“Mob City” Pays Homage To Film Noir


LOGOAfter perusing the lame offerings at the local cinemas, I decided to stick with the small-screen genre again this week, and fans of old-fashioned gangster stories and film noir are in for a real treat with a new miniseries on TNT.

“Mob City” is the creation Frank Darabont, who directed such terrific films as “The Green Mile” and “The Shawshank Redemption,” and it’s based upon John Buntin’s book titled “L.A. Noir: The Struggle for the Soul of America’s Most Seductive City.” Set primarily in Los Angeles during the 1940s and ’50s, the series comprises just three two-hour episodes in telling the true (with some Hollywood license) story of Los Angeles Police Chief William Parker’s (Neal McDonough) war with the Mob led by the notorious Mickey Cohen (Jeremy Luke).

A native of Brooklyn, Cohen was born on Sept. 4, 1913, but he moved to Los Angeles with his widowed mother and his two brothers, and by the time he was 9, he was sent to reform school. During his teen years he participated in illegal boxing matches, and at the age of 15 he moved to Cleveland, where he hoped to begin a career as a professional boxer, but he was never very successful at it. However, the connections he made in Cleveland helped him get into business with some real bad dudes, and he finally ended up in Chicago, where he began his life in organized crime with one of Al Capone’s operations. After doing prison time for his part in killing some gangsters, he finally ended up back in Los Angeles in 1939 to work with Bugsy Siegel (Edward Burns), and this is the time period upon which “Mob City” focuses.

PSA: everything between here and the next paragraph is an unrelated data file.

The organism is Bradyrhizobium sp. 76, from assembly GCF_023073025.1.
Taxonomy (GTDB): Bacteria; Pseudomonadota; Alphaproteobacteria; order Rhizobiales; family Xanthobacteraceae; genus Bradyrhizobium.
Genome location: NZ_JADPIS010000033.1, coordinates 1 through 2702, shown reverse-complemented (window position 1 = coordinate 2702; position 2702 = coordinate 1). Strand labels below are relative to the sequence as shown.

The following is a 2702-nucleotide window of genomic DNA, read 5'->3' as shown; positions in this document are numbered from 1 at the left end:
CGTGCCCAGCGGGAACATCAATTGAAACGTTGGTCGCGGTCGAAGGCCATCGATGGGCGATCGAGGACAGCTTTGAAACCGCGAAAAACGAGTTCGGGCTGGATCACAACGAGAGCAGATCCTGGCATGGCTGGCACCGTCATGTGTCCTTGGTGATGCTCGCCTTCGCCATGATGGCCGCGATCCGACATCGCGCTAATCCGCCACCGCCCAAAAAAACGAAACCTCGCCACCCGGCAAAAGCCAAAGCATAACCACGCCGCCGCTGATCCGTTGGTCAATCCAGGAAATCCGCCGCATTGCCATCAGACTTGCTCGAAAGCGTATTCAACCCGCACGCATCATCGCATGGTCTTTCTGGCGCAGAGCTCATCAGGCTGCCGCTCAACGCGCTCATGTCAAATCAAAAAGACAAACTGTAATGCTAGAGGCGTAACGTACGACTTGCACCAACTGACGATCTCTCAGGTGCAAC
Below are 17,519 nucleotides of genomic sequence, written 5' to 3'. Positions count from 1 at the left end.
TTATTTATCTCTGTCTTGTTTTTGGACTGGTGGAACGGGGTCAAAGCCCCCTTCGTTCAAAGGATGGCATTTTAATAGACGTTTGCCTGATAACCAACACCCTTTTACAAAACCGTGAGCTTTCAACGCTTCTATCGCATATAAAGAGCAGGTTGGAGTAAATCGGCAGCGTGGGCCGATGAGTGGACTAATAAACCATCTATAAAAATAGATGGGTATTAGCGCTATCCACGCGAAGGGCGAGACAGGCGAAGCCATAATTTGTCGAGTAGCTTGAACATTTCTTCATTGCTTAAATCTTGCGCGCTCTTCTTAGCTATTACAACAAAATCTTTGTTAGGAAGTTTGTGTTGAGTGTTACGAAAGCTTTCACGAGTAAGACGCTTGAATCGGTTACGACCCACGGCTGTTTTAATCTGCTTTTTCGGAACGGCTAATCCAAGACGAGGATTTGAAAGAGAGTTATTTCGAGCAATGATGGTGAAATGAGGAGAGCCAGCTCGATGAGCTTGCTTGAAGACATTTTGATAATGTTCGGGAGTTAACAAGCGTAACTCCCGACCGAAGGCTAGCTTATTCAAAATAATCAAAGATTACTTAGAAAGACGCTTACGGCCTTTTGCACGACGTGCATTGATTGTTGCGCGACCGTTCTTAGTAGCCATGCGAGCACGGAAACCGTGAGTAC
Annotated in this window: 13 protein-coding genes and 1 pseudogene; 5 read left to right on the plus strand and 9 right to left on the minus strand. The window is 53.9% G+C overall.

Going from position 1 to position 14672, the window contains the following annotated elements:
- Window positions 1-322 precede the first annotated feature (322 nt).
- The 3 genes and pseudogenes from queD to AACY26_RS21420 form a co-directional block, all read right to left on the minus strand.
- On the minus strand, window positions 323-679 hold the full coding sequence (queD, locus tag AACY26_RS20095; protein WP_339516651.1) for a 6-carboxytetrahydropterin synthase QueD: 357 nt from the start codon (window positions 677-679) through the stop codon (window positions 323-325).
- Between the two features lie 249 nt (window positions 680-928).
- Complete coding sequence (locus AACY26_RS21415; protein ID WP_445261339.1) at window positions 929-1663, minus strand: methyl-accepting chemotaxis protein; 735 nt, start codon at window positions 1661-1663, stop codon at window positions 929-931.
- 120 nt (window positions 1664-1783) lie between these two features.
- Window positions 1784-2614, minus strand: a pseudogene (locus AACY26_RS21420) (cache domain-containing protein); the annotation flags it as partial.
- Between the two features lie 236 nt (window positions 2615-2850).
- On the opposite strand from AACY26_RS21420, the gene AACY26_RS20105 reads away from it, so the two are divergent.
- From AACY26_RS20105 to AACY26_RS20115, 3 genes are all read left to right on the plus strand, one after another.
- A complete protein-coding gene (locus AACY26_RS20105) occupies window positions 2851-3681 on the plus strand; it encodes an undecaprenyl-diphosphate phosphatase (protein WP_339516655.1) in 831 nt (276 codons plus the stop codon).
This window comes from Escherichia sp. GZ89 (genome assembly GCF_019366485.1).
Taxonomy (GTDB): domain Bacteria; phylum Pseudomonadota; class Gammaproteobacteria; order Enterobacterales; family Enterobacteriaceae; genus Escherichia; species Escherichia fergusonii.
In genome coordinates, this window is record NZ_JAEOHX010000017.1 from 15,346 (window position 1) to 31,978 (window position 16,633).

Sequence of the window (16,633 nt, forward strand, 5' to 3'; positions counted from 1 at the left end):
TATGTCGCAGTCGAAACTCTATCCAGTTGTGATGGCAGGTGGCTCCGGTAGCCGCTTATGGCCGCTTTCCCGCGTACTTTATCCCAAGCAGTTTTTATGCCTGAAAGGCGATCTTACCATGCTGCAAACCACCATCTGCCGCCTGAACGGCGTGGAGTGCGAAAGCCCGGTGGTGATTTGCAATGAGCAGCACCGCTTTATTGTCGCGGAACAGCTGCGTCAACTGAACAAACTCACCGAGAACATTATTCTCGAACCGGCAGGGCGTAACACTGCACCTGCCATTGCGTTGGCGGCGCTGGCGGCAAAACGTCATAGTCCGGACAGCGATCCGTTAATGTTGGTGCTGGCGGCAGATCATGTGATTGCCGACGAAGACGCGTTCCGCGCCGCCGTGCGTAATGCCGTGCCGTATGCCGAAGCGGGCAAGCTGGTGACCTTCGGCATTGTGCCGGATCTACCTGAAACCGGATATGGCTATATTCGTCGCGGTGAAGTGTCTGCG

The first episode begins in New York with a flashback to 1925, when Bugsy and two of his buddies steal a truck loaded with liquor. Apparently the purpose of this scene is to show us Bugsy at work before he shows up in Los Angeles because we now flash forward to 1947 and meet Joe Teague (Jon Bernthal), a former Marine who is now a member of the LAPD.